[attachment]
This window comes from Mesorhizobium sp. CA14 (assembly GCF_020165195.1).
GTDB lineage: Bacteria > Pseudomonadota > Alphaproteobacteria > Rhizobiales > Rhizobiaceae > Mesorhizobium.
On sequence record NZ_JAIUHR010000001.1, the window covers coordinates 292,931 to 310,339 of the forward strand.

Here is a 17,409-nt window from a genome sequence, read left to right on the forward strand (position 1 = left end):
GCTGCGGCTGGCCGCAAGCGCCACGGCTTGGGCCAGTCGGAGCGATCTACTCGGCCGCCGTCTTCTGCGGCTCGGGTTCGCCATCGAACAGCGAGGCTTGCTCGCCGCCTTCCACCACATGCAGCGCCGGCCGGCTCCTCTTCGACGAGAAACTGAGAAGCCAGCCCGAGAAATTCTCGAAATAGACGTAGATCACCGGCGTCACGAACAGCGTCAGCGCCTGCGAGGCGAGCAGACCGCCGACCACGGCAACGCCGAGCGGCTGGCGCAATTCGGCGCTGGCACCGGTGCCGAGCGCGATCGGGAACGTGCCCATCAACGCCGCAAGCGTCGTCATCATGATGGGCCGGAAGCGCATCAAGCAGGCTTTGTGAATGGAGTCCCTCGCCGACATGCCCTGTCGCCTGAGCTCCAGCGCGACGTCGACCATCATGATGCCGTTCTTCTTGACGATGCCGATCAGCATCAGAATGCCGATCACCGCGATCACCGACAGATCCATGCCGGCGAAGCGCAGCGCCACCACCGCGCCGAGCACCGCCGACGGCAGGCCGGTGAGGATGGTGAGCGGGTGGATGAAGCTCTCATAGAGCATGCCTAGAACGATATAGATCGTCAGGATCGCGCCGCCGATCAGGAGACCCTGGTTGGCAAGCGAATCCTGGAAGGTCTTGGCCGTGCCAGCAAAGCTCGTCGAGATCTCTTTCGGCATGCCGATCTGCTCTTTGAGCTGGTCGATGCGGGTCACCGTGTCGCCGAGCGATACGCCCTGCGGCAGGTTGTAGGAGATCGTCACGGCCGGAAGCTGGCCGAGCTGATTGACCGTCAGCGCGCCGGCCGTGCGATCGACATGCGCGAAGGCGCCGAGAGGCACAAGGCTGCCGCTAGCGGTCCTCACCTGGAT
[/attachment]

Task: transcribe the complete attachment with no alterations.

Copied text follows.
This window comes from Mesorhizobium sp. CA14 (assembly GCF_020165195.1).
GTDB lineage: Bacteria > Pseudomonadota > Alphaproteobacteria > Rhizobiales > Rhizobiaceae > Mesorhizobium.
On sequence record NZ_JAIUHR010000001.1, the window covers coordinates 292,931 to 310,339 of the forward strand.

Here is a 17,409-nt window from a genome sequence, read left to right on the forward strand (position 1 = left end):
GCTGCGGCTGGCCGCAAGCGCCACGGCTTGGGCCAGTCGGAGCGATCTACTCGGCCGCCGTCTTCTGCGGCTCGGGTTCGCCATCGAACAGCGAGGCTTGCTCGCCGCCTTCCACCACATGCAGCGCCGGCCGGCTCCTCTTCGACGAGAAACTGAGAAGCCAGCCCGAGAAATTCTCGAAATAGACGTAGATCACCGGCGTCACGAACAGCGTCAGCGCCTGCGAGGCGAGCAGACCGCCGACCACGGCAACGCCGAGCGGCTGGCGCAATTCGGCGCTGGCACCGGTGCCGAGCGCGATCGGGAACGTGCCCATCAACGCCGCAAGCGTCGTCATCATGATGGGCCGGAAGCGCATCAAGCAGGCTTTGTGAATGGAGTCCCTCGCCGACATGCCCTGTCGCCTGAGCTCCAGCGCGACGTCGACCATCATGATGCCGTTCTTCTTGACGATGCCGATCAGCATCAGAATGCCGATCACCGCGATCACCGACAGATCCATGCCGGCGAAGCGCAGCGCCACCACCGCGCCGAGCACCGCCGACGGCAGGCCGGTGAGGATGGTGAGCGGGTGGATGAAGCTCTCATAGAGCATGCCTAGAACGATATAGATCGTCAGGATCGCGCCGCCGATCAGGAGACCCTGGTTGGCAAGCGAATCCTGGAAGGTCTTGGCCGTGCCAGCAAAGCTCGTCGAGATCTCTTTCGGCATGCCGATCTGCTCTTTGAGCTGGTCGATGCGGGTCACCGTGTCGCCGAGCGATACGCCCTGCGGCAGGTTGTAGGAGATCGTCACGGCCGGAAGCTGGCCGAGCTGATTGACCGTCAGCGCGCCGGCCGTGCGATCGACATGCGCGAAGGCGCCGAGAGGCACAAGGCTGCCGCTAGCGGTCCTCACCTGGAT